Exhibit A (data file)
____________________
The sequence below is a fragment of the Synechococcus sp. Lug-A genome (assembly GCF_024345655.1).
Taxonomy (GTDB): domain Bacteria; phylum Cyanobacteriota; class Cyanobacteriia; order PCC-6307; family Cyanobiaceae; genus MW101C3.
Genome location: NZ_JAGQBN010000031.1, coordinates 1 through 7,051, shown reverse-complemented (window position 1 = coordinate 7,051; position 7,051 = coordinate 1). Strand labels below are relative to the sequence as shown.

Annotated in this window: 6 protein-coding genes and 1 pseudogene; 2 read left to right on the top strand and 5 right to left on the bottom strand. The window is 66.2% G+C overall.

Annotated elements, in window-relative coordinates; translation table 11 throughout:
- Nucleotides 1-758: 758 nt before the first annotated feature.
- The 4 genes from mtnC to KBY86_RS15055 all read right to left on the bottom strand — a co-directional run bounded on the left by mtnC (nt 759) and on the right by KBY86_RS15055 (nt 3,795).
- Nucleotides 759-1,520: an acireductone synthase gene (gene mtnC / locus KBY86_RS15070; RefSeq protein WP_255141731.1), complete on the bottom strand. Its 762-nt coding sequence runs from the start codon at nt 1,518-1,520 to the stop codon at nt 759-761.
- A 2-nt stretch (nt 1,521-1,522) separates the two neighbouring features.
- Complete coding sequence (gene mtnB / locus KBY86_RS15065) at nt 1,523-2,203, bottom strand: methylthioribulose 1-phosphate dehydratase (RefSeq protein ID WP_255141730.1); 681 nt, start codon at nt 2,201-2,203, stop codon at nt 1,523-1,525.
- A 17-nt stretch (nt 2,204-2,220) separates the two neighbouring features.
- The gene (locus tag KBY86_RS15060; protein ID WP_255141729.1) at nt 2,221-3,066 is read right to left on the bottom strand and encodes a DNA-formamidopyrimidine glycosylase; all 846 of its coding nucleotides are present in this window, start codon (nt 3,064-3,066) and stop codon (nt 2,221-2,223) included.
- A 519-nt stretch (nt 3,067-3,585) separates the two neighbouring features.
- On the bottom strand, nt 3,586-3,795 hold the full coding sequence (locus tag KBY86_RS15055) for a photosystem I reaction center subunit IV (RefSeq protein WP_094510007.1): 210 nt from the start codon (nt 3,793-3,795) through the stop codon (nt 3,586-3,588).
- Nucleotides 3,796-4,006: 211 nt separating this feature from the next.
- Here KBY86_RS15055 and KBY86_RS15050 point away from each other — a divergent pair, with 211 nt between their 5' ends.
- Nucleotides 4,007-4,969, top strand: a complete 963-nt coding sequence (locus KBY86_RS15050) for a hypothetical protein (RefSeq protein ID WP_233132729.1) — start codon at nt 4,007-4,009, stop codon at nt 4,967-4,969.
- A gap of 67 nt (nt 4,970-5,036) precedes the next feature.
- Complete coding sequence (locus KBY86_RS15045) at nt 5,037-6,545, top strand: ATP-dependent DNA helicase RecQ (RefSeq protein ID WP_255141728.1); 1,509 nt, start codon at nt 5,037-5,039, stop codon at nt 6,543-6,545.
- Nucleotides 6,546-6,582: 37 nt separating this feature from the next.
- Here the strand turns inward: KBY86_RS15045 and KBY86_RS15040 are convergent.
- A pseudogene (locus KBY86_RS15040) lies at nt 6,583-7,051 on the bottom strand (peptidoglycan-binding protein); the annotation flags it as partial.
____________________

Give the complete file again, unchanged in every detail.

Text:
The sequence below is a fragment of the Synechococcus sp. Lug-A genome (assembly GCF_024345655.1).
Taxonomy (GTDB): domain Bacteria; phylum Cyanobacteriota; class Cyanobacteriia; order PCC-6307; family Cyanobiaceae; genus MW101C3.
Genome location: NZ_JAGQBN010000031.1, coordinates 1 through 7,051, shown reverse-complemented (window position 1 = coordinate 7,051; position 7,051 = coordinate 1). Strand labels below are relative to the sequence as shown.

Annotated in this window: 6 protein-coding genes and 1 pseudogene; 2 read left to right on the top strand and 5 right to left on the bottom strand. The window is 66.2% G+C overall.

Annotated elements, in window-relative coordinates; translation table 11 throughout:
- Nucleotides 1-758: 758 nt before the first annotated feature.
- The 4 genes from mtnC to KBY86_RS15055 all read right to left on the bottom strand — a co-directional run bounded on the left by mtnC (nt 759) and on the right by KBY86_RS15055 (nt 3,795).
- Nucleotides 759-1,520: an acireductone synthase gene (gene mtnC / locus KBY86_RS15070; RefSeq protein WP_255141731.1), complete on the bottom strand. Its 762-nt coding sequence runs from the start codon at nt 1,518-1,520 to the stop codon at nt 759-761.
- A 2-nt stretch (nt 1,521-1,522) separates the two neighbouring features.
- Complete coding sequence (gene mtnB / locus KBY86_RS15065) at nt 1,523-2,203, bottom strand: methylthioribulose 1-phosphate dehydratase (RefSeq protein ID WP_255141730.1); 681 nt, start codon at nt 2,201-2,203, stop codon at nt 1,523-1,525.
- A 17-nt stretch (nt 2,204-2,220) separates the two neighbouring features.
- The gene (locus tag KBY86_RS15060; protein ID WP_255141729.1) at nt 2,221-3,066 is read right to left on the bottom strand and encodes a DNA-formamidopyrimidine glycosylase; all 846 of its coding nucleotides are present in this window, start codon (nt 3,064-3,066) and stop codon (nt 2,221-2,223) included.
- A 519-nt stretch (nt 3,067-3,585) separates the two neighbouring features.
- On the bottom strand, nt 3,586-3,795 hold the full coding sequence (locus tag KBY86_RS15055) for a photosystem I reaction center subunit IV (RefSeq protein WP_094510007.1): 210 nt from the start codon (nt 3,793-3,795) through the stop codon (nt 3,586-3,588).
- Nucleotides 3,796-4,006: 211 nt separating this feature from the next.
- Here KBY86_RS15055 and KBY86_RS15050 point away from each other — a divergent pair, with 211 nt between their 5' ends.
- Nucleotides 4,007-4,969, top strand: a complete 963-nt coding sequence (locus KBY86_RS15050) for a hypothetical protein (RefSeq protein ID WP_233132729.1) — start codon at nt 4,007-4,009, stop codon at nt 4,967-4,969.
- A gap of 67 nt (nt 4,970-5,036) precedes the next feature.
- Complete coding sequence (locus KBY86_RS15045) at nt 5,037-6,545, top strand: ATP-dependent DNA helicase RecQ (RefSeq protein ID WP_255141728.1); 1,509 nt, start codon at nt 5,037-5,039, stop codon at nt 6,543-6,545.
- Nucleotides 6,546-6,582: 37 nt separating this feature from the next.
- Here the strand turns inward: KBY86_RS15045 and KBY86_RS15040 are convergent.
- A pseudogene (locus KBY86_RS15040) lies at nt 6,583-7,051 on the bottom strand (peptidoglycan-binding protein); the annotation flags it as partial.